Need to know, or let it go?
By Stephanie Merry
Friday, January 14, 2010
Although the Judd Apatow brigade appears to have cornered the market on the bromance genre, Jonah Hill was a mere middle-schooler and Paul Rudd was wooing Alicia Silverstone in "Clueless" when Vince Vaughn began honing his craft, assuring Jon Favreau, "you're so money, and you don't even know it."
Alas, while Vaughn proves he's still got the fast-talking bravado that makes him so bewilderingly watchable, neither his quick wit nor his chemistry with Kevin James can transform "The Dilemma" into the gold standard of buddy comedies.
The titular conundrum arises when Ronny Valentine (Vaughn) discovers his best friend's wife, Geneva (Winona Ryder), canoodling with Zip, played by Channing Tatum, a muscular, tattooed man-child, whose sense of humor consists of air guitar and what can only be described as air humping. What's Ronny to do: tell his friend Nick or keep mum?
Pelvic thrusts aside, there's something potentially poignant here. Early in the movie, Ronny says of Nick and Geneva, "when it comes to being a couple, they're my heroes." The type of disillusionment that follows the all-too-common "but they seemed so happy" is both widespread and timely (think Al and Tipper Gore). And despite his soulless comedies like "Dodgeball" and "Couples Retreat," Vaughn is capable of balancing his showy brand of comedy with something more thoughtful (see "Swingers," above).
But two things work against him, the first of which is a cluttered plot that becomes increasingly outrageous. Ronny and Nick are also business partners, and they're under the gun, working on a make-it-or-break-it presentation that could launch their careers; Ronny is considering proposing to his perfect girlfriend, Beth (Jennifer Connelly); Geneva and Ronny have a history, about which Nick is clueless. Did I mention that Ronny also has a gambling problem? And Nick is that fragile, nervous type defined primarily by bleeding ulcers? True, when it rains it pours, but all these developments (and many more) get tiring after a while.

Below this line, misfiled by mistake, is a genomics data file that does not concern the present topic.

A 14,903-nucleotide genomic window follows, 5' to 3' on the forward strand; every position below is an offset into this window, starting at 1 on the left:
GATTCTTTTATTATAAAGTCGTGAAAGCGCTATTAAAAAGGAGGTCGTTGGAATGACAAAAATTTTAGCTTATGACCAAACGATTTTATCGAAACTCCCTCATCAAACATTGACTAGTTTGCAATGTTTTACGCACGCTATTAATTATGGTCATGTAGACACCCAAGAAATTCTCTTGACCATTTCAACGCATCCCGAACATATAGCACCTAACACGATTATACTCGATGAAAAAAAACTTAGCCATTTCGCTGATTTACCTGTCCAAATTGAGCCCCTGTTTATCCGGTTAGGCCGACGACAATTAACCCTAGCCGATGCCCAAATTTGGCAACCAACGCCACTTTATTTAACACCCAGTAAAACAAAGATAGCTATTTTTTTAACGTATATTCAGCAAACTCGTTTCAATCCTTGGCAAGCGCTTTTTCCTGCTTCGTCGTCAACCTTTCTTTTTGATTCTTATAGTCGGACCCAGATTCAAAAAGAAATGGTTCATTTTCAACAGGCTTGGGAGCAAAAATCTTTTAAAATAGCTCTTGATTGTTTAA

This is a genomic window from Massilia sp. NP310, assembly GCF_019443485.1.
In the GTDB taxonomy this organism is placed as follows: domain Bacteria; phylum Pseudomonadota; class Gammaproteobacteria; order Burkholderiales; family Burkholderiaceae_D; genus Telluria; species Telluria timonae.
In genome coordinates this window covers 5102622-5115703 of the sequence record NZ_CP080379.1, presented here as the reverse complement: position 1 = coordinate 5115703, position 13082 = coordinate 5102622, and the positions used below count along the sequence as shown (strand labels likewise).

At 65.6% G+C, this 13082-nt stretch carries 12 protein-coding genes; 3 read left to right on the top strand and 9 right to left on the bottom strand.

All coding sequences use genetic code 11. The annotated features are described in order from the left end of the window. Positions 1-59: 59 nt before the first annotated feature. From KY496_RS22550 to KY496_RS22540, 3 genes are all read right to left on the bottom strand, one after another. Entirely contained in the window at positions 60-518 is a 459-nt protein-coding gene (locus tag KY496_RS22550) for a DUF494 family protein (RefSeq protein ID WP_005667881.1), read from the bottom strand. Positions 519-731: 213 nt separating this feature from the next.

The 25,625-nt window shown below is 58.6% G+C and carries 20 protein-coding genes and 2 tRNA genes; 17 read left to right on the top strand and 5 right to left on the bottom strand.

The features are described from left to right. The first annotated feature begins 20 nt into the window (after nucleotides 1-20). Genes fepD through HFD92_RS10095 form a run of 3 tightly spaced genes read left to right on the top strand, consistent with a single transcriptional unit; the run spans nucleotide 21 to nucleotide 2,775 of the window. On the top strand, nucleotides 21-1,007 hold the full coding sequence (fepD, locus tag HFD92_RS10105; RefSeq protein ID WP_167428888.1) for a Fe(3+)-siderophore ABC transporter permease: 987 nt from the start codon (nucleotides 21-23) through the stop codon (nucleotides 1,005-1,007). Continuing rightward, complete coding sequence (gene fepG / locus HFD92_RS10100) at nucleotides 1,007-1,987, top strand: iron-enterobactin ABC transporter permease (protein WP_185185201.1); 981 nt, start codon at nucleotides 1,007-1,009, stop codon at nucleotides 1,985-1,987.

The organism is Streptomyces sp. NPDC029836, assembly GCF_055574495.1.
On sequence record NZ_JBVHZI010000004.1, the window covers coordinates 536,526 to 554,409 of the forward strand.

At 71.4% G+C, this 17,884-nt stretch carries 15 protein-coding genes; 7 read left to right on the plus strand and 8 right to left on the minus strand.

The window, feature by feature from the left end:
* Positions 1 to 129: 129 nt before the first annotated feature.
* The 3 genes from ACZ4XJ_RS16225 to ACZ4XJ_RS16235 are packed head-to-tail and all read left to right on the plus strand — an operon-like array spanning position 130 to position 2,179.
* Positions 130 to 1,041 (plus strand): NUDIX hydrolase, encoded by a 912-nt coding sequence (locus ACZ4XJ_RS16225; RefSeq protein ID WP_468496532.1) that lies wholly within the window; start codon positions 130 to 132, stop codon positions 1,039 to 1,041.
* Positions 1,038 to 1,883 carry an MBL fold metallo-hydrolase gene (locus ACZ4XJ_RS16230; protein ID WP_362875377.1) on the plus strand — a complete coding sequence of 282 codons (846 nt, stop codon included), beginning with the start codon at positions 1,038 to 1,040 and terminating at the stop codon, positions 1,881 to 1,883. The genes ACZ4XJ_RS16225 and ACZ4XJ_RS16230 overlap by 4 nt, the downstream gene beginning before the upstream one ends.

Speaking of less being more, Vaughn is the film equivalent of a well-known novelist that no longer gets a good edit. He has the charismatic salesguy shtick down, but he needs a director who can rein him in, and maybe Ron Howard, nice guy that he appears to be, isn't the man for the job. Vaughn has a tendency to veer into over-the-top territory - say, when he confronts Zip, screaming like a banshee or makes an unbelievable, awkward and mean-spirited toast during Beth's parents' 40th anniversary party.
You have to give Vaughn points for effort, though. After playing the same role so many times, he could probably just phone it in. He seems to work hard both at crafting funny dialogue and playing off his co-stars. And while none of that leads to anything beyond straightforward comedy, at least it's good for a laugh.
Contains some violence, language, the irritating misuse of the word "gay" and an illicit sexual encounter that features a bare behind tattooed with a happy face.